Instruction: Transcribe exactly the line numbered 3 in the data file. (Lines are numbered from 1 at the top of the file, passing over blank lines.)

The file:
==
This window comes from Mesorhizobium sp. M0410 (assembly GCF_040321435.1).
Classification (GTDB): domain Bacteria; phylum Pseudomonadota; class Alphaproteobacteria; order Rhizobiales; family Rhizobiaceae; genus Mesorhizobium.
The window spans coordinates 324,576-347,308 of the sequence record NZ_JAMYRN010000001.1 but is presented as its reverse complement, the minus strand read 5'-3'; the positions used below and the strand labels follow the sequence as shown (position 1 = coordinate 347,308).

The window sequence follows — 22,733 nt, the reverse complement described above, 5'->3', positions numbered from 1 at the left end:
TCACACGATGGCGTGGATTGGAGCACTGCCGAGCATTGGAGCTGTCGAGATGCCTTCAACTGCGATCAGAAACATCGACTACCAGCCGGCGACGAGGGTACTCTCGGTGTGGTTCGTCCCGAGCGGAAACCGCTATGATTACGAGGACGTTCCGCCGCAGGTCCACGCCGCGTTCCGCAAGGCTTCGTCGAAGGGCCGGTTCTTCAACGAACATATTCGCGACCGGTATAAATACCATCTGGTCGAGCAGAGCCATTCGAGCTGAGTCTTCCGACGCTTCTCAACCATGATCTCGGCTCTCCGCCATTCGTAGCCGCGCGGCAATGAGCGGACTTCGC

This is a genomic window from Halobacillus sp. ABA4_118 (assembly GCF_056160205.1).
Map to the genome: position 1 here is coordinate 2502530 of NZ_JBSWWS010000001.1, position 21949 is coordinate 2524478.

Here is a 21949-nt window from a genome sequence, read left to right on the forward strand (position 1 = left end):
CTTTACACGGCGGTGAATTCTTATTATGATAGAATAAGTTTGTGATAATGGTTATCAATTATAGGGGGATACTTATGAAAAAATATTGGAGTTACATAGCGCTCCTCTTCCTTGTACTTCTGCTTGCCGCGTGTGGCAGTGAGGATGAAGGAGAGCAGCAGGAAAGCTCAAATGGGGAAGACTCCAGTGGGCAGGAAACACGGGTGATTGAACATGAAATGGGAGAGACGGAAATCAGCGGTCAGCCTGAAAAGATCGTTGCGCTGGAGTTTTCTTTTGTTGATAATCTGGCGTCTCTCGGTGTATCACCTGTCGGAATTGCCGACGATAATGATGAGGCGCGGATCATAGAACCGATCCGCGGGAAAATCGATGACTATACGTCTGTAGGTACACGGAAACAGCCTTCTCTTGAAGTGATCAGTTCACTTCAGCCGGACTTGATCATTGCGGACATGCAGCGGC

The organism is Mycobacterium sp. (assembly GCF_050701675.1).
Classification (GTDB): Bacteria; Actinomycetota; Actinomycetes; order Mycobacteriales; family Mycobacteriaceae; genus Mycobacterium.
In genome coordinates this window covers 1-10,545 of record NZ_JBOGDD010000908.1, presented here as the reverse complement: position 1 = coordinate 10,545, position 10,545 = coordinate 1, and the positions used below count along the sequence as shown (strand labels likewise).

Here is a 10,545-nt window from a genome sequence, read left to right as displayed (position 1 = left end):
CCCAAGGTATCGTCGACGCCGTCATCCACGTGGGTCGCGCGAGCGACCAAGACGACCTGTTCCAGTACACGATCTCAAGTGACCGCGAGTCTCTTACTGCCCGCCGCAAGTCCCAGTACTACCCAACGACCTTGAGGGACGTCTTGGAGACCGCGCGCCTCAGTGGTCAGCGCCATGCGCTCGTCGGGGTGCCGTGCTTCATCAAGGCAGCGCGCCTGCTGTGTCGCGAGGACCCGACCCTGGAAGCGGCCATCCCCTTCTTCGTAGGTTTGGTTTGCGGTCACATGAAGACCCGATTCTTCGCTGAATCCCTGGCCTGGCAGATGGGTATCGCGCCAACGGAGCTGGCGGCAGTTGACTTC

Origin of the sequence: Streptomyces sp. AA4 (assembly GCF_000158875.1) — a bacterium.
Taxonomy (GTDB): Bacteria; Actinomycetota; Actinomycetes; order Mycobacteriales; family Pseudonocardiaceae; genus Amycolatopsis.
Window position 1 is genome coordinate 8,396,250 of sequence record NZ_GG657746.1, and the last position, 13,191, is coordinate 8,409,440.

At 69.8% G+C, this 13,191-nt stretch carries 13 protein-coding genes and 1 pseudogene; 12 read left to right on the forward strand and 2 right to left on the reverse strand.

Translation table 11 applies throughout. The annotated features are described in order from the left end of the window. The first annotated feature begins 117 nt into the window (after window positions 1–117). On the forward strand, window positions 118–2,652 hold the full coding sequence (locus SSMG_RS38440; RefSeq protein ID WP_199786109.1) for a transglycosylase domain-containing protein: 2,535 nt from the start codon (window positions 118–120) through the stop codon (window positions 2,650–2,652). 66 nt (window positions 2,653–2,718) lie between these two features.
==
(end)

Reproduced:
The window spans coordinates 324,576-347,308 of the sequence record NZ_JAMYRN010000001.1 but is presented as its reverse complement, the minus strand read 5'-3'; the positions used below and the strand labels follow the sequence as shown (position 1 = coordinate 347,308).